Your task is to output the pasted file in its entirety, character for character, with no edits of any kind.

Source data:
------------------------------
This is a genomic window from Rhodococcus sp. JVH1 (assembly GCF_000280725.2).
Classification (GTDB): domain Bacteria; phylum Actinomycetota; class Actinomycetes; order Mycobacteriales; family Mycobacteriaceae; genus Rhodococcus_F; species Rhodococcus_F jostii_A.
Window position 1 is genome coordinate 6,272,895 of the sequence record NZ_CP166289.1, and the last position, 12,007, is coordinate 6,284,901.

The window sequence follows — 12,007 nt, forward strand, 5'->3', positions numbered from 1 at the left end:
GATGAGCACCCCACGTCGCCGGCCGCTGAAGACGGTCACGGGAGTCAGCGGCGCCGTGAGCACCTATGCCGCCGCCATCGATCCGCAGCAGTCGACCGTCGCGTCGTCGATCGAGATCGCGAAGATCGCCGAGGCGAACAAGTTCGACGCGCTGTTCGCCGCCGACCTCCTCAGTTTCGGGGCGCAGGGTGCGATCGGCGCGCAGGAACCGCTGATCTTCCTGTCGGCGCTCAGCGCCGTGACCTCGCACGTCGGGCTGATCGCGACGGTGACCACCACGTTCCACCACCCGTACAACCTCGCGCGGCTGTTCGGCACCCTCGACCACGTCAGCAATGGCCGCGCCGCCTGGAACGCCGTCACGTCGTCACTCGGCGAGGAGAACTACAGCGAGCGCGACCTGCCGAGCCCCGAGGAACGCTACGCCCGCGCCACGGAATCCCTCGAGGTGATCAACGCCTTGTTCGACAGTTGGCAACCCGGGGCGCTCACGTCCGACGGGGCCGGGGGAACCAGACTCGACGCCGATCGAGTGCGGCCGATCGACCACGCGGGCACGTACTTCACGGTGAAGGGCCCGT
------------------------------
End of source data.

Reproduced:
This is a genomic window from Rhodococcus sp. JVH1 (assembly GCF_000280725.2).
Classification (GTDB): domain Bacteria; phylum Actinomycetota; class Actinomycetes; order Mycobacteriales; family Mycobacteriaceae; genus Rhodococcus_F; species Rhodococcus_F jostii_A.
Window position 1 is genome coordinate 6,272,895 of the sequence record NZ_CP166289.1, and the last position, 12,007, is coordinate 6,284,901.

The window sequence follows — 12,007 nt, forward strand, 5'->3', positions numbered from 1 at the left end:
GATGAGCACCCCACGTCGCCGGCCGCTGAAGACGGTCACGGGAGTCAGCGGCGCCGTGAGCACCTATGCCGCCGCCATCGATCCGCAGCAGTCGACCGTCGCGTCGTCGATCGAGATCGCGAAGATCGCCGAGGCGAACAAGTTCGACGCGCTGTTCGCCGCCGACCTCCTCAGTTTCGGGGCGCAGGGTGCGATCGGCGCGCAGGAACCGCTGATCTTCCTGTCGGCGCTCAGCGCCGTGACCTCGCACGTCGGGCTGATCGCGACGGTGACCACCACGTTCCACCACCCGTACAACCTCGCGCGGCTGTTCGGCACCCTCGACCACGTCAGCAATGGCCGCGCCGCCTGGAACGCCGTCACGTCGTCACTCGGCGAGGAGAACTACAGCGAGCGCGACCTGCCGAGCCCCGAGGAACGCTACGCCCGCGCCACGGAATCCCTCGAGGTGATCAACGCCTTGTTCGACAGTTGGCAACCCGGGGCGCTCACGTCCGACGGGGCCGGGGGAACCAGACTCGACGCCGATCGAGTGCGGCCGATCGACCACGCGGGCACGTACTTCACGGTGAAGGGCCCGT